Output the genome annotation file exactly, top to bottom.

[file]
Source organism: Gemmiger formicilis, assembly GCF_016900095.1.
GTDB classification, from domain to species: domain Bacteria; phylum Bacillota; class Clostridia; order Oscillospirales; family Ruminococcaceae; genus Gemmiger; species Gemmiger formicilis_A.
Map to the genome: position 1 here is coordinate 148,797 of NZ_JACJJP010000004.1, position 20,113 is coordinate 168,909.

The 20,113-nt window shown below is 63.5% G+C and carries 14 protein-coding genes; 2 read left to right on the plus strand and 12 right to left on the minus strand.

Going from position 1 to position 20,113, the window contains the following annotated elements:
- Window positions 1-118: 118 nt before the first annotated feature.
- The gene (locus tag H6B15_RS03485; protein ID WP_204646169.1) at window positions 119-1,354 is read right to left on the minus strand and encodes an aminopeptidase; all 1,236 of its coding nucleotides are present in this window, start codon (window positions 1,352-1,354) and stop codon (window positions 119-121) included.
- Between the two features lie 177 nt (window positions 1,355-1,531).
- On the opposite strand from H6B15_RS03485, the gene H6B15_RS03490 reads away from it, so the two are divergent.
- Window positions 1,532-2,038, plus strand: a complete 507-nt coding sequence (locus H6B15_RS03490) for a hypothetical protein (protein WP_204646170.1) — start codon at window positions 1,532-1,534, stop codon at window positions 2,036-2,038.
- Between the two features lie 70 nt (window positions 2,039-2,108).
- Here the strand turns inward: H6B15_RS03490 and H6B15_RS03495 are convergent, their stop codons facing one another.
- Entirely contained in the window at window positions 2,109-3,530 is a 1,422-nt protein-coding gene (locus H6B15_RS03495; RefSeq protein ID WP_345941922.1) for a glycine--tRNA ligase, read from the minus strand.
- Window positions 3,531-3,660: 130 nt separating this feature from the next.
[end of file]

Source organism: Gemmiger formicilis, assembly GCF_016900095.1.
GTDB classification, from domain to species: domain Bacteria; phylum Bacillota; class Clostridia; order Oscillospirales; family Ruminococcaceae; genus Gemmiger; species Gemmiger formicilis_A.
Map to the genome: position 1 here is coordinate 148,797 of NZ_JACJJP010000004.1, position 20,113 is coordinate 168,909.

The 20,113-nt window shown below is 63.5% G+C and carries 14 protein-coding genes; 2 read left to right on the plus strand and 12 right to left on the minus strand.

Going from position 1 to position 20,113, the window contains the following annotated elements:
- Window positions 1-118: 118 nt before the first annotated feature.
- The gene (locus tag H6B15_RS03485; protein ID WP_204646169.1) at window positions 119-1,354 is read right to left on the minus strand and encodes an aminopeptidase; all 1,236 of its coding nucleotides are present in this window, start codon (window positions 1,352-1,354) and stop codon (window positions 119-121) included.
- Between the two features lie 177 nt (window positions 1,355-1,531).
- On the opposite strand from H6B15_RS03485, the gene H6B15_RS03490 reads away from it, so the two are divergent.
- Window positions 1,532-2,038, plus strand: a complete 507-nt coding sequence (locus H6B15_RS03490) for a hypothetical protein (protein WP_204646170.1) — start codon at window positions 1,532-1,534, stop codon at window positions 2,036-2,038.
- Between the two features lie 70 nt (window positions 2,039-2,108).
- Here the strand turns inward: H6B15_RS03490 and H6B15_RS03495 are convergent, their stop codons facing one another.
- Entirely contained in the window at window positions 2,109-3,530 is a 1,422-nt protein-coding gene (locus H6B15_RS03495; RefSeq protein ID WP_345941922.1) for a glycine--tRNA ligase, read from the minus strand.
- Window positions 3,531-3,660: 130 nt separating this feature from the next.